- Heurich House Museum
- As the Education Department Intern, I was able to better my archival research skills, as well as develop curatorial experience through social media projects. In addition, I worked with the museum’s director to produce an updated document retention plan and create a succession plan, which provided hands on leadership experience in a small non-profit. In each project, the staff directing me allowed my voice to be heard and for me to guide myself to fill my own goals.
- Linked here are three of my project memos for further information.
- The Creative Process
- As an Associate Podcast Producer for The Creative Process, I was given creative freedom to speak my mind on the topics of each episode I produced. I also improved my skills of audio editing and mastered Descript, an editing software. This experience was unique and allowed me to connect with professionals in the museum field.
- Below are the episodes I completed for the podcast.
- GOVT-322 American Political Parties (Summer 2020)
- This course was taken to fulfill part of my interdisciplinary major and improve my understanding of the American two party system. Professor James Quirk designed the course so that the final project allowed students to think critically and creatively about any particular US topic. Because of this, I was able to dive deeper into my home state, Georgia, and use the 2020 election as a case study to justify the ways in which the South is changing from its stereotypical nature. This course empowered me to pursue my interests and investigate contemporary issues.
- Final Course Assignment Linked Below
- SPA-362 Leadership Development Lab II (Fall 2019 – Spring 2020)
- During this two semester course, I strengthened both my academic research abilities and work ethic. For my second year project, I conducted research on rural food deserts and the role that dollar stores play in inadequately filling nutritional needs of rural Americans. My project found that supermarkets engage in “Spatial Supermarket Redlining” by placing stores exclusively in areas with concentrated wealth, leaving poorer communities without adequate access. My recommendation was that the federal government accept Senate Bill S. 786, which would provide incentives for supermarkets to expand into food deserts and promote the growth of local, nonprofit food programs.
- Linked here is a brief presentation that overviews my research
SPA Leadership Program
- About the Program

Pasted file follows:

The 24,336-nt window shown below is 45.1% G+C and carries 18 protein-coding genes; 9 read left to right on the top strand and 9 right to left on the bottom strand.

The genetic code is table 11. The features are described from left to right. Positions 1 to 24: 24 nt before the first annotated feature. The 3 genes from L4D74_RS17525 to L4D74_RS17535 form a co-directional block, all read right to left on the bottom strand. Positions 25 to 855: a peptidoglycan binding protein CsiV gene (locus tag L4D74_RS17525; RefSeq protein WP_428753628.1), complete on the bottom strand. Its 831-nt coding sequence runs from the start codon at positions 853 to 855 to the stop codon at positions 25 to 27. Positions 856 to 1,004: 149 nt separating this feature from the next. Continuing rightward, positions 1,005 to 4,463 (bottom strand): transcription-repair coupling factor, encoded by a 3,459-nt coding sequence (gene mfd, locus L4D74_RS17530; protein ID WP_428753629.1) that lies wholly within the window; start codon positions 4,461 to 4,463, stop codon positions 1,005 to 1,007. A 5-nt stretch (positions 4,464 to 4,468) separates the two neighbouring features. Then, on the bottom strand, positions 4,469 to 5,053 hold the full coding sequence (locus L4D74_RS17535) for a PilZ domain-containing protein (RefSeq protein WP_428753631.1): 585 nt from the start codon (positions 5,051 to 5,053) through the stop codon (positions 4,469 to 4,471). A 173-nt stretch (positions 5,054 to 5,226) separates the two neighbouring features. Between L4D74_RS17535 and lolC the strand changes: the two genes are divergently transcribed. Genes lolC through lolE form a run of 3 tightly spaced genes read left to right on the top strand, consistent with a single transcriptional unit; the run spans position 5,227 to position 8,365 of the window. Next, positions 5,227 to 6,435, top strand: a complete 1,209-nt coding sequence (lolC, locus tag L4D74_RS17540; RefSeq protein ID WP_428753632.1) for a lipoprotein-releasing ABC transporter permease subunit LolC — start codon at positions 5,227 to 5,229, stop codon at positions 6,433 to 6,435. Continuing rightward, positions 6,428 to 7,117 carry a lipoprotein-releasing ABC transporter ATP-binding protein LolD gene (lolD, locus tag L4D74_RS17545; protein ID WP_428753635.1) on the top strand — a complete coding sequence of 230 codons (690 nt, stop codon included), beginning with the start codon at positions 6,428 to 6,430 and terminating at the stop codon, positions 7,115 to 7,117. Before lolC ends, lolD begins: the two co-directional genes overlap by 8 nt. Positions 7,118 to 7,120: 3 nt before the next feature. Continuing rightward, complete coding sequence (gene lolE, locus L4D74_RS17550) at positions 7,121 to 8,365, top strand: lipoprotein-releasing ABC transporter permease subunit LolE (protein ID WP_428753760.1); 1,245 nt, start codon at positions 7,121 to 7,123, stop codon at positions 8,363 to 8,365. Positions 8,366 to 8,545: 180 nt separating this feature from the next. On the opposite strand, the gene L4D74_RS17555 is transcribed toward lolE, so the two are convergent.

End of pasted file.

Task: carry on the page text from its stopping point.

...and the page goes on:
- As a member of the SPA Leadership program, I was able to gain experience working on long-term projects, both as a team and individually, that included both intensive research and community projects. In my first year, I was a member of the Education and Empowerment team. Here we focused on experiential learning for elementary school students and how this is much more effective and engaging than traditional course curriculum. This project concluded with creating and implementing experiential curriculum in two DC public school classrooms. For my second year, I took those first year skills and created my own project centered around rural food deserts. After creating a research paper and grant proposal, I partnered with the DC area food bank to conduct an on campus and virtual food drive to support local families in need.
- In my third and final year in the program, I participated in an internship at the Heurich House Museum to practice leadership in action, along with the capstone course. Though my internship was virtual, I gained vital skills in museum education and nonprofit leadership that put my theoretical knowledge in practice. For the capstone course, I was able to review leadership theory and see how each practice plays out in real world leadership. After three years in this program, I feel confident in my abilities to become a transformational, democratic style leader in the museum field for my career.
- Reflecting on My Learning Process
- Within the program, I was able to put names to the leadership practices I have observed throughout my life. Often, I had heard of only “good” and “bad” leadership, but did not know that there were theories and practices each leader had adopted. Throughout the courses, I grew to understand the history of leadership theory, beginning with the Great Man Theory and resulting today in Transformational and Transactional Leadership. The SPA Leadership Program was instrumental in building my foundation for leadership practice. By understanding the theory, learning about case studies, and conducting my own research projects, I was able to build up my skills. I now feel confident entering my masters program and later career field with the intention of rising to a leadership role.
- My View of Leadership
- From my time in the program, I now view leadership as a learned skill that is always improving. A strong leader is someone who inspires, thinks critically and creatively, and empowers their team to rise to their full potential. Before enrolling at American University, I assumed that the best leaders were simply ones who had the right connections. With an academic basis in leadership, I now know that any person can educate themselves on best practices, find what style matches their preferences, and work to become a strong leader.
- Key Takeaway
- After completing my Advanced Leadership Studies Certificate, my key takeaway is about my own leadership style. I know that I enjoy and thrive off of collaboration, which leads me to prefer transformational, democratic leadership. When leading a team, I appreciate hearing each voice and am able to see where each person’s skillset can best serve our greater goal. I also tend to be future thinking, which allows me to inspire others and encourage growth, while allowing other team members to tackle specific details and smaller deadlines. Having an understanding of my own style of leadership allows me to aim for roles that serve me and has prepared me well for a museum career.